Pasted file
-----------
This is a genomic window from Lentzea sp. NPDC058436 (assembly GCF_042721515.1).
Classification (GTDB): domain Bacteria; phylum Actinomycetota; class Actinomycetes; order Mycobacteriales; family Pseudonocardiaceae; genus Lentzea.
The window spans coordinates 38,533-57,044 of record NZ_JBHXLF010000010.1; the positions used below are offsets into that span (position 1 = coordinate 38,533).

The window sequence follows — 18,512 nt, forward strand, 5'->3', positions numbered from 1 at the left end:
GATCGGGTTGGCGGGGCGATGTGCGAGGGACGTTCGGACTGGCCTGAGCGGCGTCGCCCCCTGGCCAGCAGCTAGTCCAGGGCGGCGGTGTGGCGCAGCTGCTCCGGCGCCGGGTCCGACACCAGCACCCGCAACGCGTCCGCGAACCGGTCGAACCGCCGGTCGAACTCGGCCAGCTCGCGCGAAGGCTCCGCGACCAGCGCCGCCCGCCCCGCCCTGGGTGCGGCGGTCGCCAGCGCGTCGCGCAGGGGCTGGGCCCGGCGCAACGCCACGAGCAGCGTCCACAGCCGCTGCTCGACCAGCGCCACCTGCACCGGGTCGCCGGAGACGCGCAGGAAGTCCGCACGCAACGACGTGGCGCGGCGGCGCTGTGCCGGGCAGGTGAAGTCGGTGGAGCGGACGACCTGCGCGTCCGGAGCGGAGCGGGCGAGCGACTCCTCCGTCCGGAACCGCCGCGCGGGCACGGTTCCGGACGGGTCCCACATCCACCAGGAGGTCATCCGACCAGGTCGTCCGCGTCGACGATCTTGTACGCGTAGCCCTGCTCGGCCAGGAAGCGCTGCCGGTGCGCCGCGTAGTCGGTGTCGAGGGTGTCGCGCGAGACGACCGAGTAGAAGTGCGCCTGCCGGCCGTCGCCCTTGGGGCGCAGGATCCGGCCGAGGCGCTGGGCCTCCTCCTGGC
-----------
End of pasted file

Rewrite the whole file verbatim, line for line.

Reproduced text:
This is a genomic window from Lentzea sp. NPDC058436 (assembly GCF_042721515.1).
Classification (GTDB): domain Bacteria; phylum Actinomycetota; class Actinomycetes; order Mycobacteriales; family Pseudonocardiaceae; genus Lentzea.
The window spans coordinates 38,533-57,044 of record NZ_JBHXLF010000010.1; the positions used below are offsets into that span (position 1 = coordinate 38,533).

The window sequence follows — 18,512 nt, forward strand, 5'->3', positions numbered from 1 at the left end:
GATCGGGTTGGCGGGGCGATGTGCGAGGGACGTTCGGACTGGCCTGAGCGGCGTCGCCCCCTGGCCAGCAGCTAGTCCAGGGCGGCGGTGTGGCGCAGCTGCTCCGGCGCCGGGTCCGACACCAGCACCCGCAACGCGTCCGCGAACCGGTCGAACCGCCGGTCGAACTCGGCCAGCTCGCGCGAAGGCTCCGCGACCAGCGCCGCCCGCCCCGCCCTGGGTGCGGCGGTCGCCAGCGCGTCGCGCAGGGGCTGGGCCCGGCGCAACGCCACGAGCAGCGTCCACAGCCGCTGCTCGACCAGCGCCACCTGCACCGGGTCGCCGGAGACGCGCAGGAAGTCCGCACGCAACGACGTGGCGCGGCGGCGCTGTGCCGGGCAGGTGAAGTCGGTGGAGCGGACGACCTGCGCGTCCGGAGCGGAGCGGGCGAGCGACTCCTCCGTCCGGAACCGCCGCGCGGGCACGGTTCCGGACGGGTCCCACATCCACCAGGAGGTCATCCGACCAGGTCGTCCGCGTCGACGATCTTGTACGCGTAGCCCTGCTCGGCCAGGAAGCGCTGCCGGTGCGCCGCGTAGTCGGTGTCGAGGGTGTCGCGCGAGACGACCGAGTAGAAGTGCGCCTGCCGGCCGTCGCCCTTGGGGCGCAGGATCCGGCCGAGGCGCTGGGCCTCCTCCTGGC